ASICs are interesting for two reasons. First, they are sometimes more cost effective. You can build a machine to do a custom function with fewer logic gates that the millions and millions required to implement a general-purpose CPU. This is offset by higher design costs and lower volumes for specialized silicon, however. Second, dedicated logic can do things in parallel that software might have to implement with a serial design, thus improving performance. Dedicated hardware will be faster, in the abstract, than software running on a general-purpose processor. The question is, how fast is fast enough given all the other tradeoffs (cost, flexibility, etc.)?

Network processors and field-programmable gate arrays (FPGAs) offer an interesting middle ground. Network processors are CPUs tuned for performing networking tasks. While they are sometimes faster for very specific tasks, they achieve that speed by optimizing for a very specific task: network processing. It's very easy to push a network processor outside the sweet spot of its design target by adding new functionality. Once this occurs, the network processor is often slower than a general-purpose processor performing the same task. Network processors often have very low clock speeds, for instance (hundreds of MHz vs. GHz for x86 processors). They often have small instruction code memory or caches that are optimized for very small loops or very structured data sets. Finally, the costs for network processors is often on-par or even more expensive than a general-purpose CPU, since volumes are smaller and the market more specialized.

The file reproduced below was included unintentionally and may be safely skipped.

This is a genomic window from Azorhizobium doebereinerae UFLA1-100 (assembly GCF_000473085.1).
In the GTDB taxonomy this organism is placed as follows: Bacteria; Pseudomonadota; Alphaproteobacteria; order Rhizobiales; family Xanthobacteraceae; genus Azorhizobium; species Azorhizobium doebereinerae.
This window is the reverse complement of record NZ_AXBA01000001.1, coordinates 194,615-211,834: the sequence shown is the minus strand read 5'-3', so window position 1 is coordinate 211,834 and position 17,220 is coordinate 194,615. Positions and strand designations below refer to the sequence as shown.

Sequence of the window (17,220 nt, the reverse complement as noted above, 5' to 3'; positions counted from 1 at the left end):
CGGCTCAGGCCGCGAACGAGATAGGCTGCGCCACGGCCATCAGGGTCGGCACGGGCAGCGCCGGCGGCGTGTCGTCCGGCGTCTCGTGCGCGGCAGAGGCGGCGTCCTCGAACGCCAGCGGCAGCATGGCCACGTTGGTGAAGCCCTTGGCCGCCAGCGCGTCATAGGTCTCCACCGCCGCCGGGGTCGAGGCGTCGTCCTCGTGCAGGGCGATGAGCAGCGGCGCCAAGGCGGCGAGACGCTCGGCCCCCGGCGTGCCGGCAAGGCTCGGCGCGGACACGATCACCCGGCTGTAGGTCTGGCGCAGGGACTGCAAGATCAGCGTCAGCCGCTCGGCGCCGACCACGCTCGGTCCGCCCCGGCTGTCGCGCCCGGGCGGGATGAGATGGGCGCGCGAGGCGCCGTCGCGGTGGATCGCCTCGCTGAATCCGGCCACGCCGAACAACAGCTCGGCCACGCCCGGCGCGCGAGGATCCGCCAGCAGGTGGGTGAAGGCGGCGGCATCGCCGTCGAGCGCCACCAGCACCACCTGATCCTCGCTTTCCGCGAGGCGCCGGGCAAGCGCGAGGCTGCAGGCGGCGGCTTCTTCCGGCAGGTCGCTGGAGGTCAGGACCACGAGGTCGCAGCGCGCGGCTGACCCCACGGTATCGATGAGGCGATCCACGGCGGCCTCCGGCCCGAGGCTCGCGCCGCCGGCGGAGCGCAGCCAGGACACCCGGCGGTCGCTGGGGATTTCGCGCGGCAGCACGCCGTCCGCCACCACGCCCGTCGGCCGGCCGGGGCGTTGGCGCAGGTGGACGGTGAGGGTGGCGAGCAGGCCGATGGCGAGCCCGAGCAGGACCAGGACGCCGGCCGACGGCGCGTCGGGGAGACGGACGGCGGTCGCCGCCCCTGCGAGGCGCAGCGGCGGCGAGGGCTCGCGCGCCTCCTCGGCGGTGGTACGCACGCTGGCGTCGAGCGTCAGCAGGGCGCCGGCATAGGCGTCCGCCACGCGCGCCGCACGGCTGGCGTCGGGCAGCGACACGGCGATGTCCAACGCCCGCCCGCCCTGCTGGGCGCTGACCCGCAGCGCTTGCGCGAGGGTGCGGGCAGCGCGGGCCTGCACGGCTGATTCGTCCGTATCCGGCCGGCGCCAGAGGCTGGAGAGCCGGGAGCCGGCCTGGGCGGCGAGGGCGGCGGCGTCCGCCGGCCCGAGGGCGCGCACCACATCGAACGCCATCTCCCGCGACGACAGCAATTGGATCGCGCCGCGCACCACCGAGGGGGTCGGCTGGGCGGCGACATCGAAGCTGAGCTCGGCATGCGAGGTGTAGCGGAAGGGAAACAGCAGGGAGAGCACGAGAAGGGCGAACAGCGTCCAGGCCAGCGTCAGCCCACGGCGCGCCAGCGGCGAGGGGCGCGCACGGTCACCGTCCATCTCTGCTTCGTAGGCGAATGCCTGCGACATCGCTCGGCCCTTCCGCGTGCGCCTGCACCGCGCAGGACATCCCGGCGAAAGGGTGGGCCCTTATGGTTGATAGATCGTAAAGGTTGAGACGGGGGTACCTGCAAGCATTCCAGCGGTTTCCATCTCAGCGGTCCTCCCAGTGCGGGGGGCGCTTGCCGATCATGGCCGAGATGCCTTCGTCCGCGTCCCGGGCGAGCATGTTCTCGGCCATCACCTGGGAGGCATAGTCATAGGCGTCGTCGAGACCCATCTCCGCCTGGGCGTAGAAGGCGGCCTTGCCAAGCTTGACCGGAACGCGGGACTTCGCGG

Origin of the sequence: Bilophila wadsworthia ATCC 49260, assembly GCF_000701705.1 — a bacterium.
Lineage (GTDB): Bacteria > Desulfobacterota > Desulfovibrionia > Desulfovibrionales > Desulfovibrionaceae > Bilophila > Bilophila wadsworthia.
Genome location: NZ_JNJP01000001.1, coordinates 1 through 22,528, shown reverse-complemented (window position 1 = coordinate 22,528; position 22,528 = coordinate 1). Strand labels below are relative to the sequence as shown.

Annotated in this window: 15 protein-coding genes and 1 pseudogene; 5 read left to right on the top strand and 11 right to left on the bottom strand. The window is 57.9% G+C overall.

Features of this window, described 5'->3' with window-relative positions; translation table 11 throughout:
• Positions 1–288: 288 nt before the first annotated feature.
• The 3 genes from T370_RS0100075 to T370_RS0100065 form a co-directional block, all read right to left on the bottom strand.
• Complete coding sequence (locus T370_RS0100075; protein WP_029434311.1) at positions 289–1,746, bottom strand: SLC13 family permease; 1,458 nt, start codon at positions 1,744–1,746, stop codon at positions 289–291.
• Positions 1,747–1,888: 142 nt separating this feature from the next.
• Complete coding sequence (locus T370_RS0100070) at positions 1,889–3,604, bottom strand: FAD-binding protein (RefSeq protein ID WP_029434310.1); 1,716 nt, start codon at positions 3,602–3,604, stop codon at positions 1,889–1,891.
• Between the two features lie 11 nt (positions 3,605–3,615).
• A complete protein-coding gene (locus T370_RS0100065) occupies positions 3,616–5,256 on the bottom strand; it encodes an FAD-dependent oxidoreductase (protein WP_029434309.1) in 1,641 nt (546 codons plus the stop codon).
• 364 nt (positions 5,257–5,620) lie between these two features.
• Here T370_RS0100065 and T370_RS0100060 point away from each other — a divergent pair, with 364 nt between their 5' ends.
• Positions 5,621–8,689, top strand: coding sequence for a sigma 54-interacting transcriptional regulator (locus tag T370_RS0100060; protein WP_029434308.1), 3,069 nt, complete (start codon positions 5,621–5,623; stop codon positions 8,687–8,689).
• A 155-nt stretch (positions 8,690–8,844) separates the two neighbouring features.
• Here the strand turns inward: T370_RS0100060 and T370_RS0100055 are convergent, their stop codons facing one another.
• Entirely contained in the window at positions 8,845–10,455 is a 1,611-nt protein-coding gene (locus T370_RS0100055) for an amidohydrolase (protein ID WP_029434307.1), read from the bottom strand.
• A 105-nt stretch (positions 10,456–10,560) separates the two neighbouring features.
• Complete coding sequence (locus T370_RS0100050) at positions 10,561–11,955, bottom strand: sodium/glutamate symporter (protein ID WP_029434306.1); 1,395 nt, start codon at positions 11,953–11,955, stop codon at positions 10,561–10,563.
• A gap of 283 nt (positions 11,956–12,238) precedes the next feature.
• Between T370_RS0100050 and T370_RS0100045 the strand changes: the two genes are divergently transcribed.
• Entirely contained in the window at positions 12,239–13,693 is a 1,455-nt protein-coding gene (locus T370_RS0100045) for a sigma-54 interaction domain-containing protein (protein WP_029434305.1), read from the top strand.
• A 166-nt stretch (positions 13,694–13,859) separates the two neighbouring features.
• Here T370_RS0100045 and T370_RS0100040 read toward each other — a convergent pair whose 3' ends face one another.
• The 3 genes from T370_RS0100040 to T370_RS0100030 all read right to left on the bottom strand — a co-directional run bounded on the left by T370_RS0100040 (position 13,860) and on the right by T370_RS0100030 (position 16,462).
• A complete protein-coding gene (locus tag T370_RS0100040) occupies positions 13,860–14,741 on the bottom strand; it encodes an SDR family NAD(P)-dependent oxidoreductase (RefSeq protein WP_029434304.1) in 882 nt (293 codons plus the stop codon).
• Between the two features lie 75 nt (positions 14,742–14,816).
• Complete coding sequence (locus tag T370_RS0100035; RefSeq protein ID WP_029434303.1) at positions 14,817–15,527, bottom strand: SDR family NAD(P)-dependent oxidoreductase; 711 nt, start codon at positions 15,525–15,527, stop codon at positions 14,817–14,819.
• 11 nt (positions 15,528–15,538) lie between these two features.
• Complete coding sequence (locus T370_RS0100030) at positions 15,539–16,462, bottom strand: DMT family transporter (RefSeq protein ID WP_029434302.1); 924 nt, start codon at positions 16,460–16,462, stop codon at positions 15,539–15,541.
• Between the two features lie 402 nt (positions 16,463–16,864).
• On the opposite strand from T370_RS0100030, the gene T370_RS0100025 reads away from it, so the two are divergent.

A good example here might be the old word processor market. When word processing first came on the scene, Wang made dedicated machines that performed the function. They were custom tuned to do word processing and word processing only. They did it well. And then they died when general-purpose PCs became cheap enough to do word processing and spreadsheets and presentation graphics and all the other things that people wanted to do on their desktops besides word processing that Wang's machines were unable to do.